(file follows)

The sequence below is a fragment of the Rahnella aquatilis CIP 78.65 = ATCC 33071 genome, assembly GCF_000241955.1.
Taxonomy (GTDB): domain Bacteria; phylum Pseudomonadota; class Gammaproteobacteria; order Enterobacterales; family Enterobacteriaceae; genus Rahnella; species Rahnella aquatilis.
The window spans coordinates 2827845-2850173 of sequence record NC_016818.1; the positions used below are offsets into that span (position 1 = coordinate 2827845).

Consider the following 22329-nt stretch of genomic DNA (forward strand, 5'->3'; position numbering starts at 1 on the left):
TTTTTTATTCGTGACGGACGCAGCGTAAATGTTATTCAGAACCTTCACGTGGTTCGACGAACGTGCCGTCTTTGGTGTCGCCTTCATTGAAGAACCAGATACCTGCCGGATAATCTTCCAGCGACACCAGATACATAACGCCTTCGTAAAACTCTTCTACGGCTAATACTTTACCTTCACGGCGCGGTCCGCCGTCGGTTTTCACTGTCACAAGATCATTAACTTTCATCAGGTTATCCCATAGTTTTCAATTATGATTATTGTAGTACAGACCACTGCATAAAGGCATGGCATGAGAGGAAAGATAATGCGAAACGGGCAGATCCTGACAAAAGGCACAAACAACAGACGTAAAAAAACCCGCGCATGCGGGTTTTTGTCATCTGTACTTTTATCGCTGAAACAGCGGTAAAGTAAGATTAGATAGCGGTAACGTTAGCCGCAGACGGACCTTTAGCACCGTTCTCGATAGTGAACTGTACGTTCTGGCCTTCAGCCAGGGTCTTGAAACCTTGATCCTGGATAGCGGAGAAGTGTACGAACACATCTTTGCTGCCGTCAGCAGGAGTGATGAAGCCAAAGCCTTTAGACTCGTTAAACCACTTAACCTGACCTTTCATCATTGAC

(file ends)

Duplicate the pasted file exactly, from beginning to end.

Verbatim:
The sequence below is a fragment of the Rahnella aquatilis CIP 78.65 = ATCC 33071 genome, assembly GCF_000241955.1.
Taxonomy (GTDB): domain Bacteria; phylum Pseudomonadota; class Gammaproteobacteria; order Enterobacterales; family Enterobacteriaceae; genus Rahnella; species Rahnella aquatilis.
The window spans coordinates 2827845-2850173 of sequence record NC_016818.1; the positions used below are offsets into that span (position 1 = coordinate 2827845).

Consider the following 22329-nt stretch of genomic DNA (forward strand, 5'->3'; position numbering starts at 1 on the left):
TTTTTTATTCGTGACGGACGCAGCGTAAATGTTATTCAGAACCTTCACGTGGTTCGACGAACGTGCCGTCTTTGGTGTCGCCTTCATTGAAGAACCAGATACCTGCCGGATAATCTTCCAGCGACACCAGATACATAACGCCTTCGTAAAACTCTTCTACGGCTAATACTTTACCTTCACGGCGCGGTCCGCCGTCGGTTTTCACTGTCACAAGATCATTAACTTTCATCAGGTTATCCCATAGTTTTCAATTATGATTATTGTAGTACAGACCACTGCATAAAGGCATGGCATGAGAGGAAAGATAATGCGAAACGGGCAGATCCTGACAAAAGGCACAAACAACAGACGTAAAAAAACCCGCGCATGCGGGTTTTTGTCATCTGTACTTTTATCGCTGAAACAGCGGTAAAGTAAGATTAGATAGCGGTAACGTTAGCCGCAGACGGACCTTTAGCACCGTTCTCGATAGTGAACTGTACGTTCTGGCCTTCAGCCAGGGTCTTGAAACCTTGATCCTGGATAGCGGAGAAGTGTACGAACACATCTTTGCTGCCGTCAGCAGGAGTGATGAAGCCAAAGCCTTTAGACTCGTTAAACCACTTAACCTGACCTTTCATCATTGAC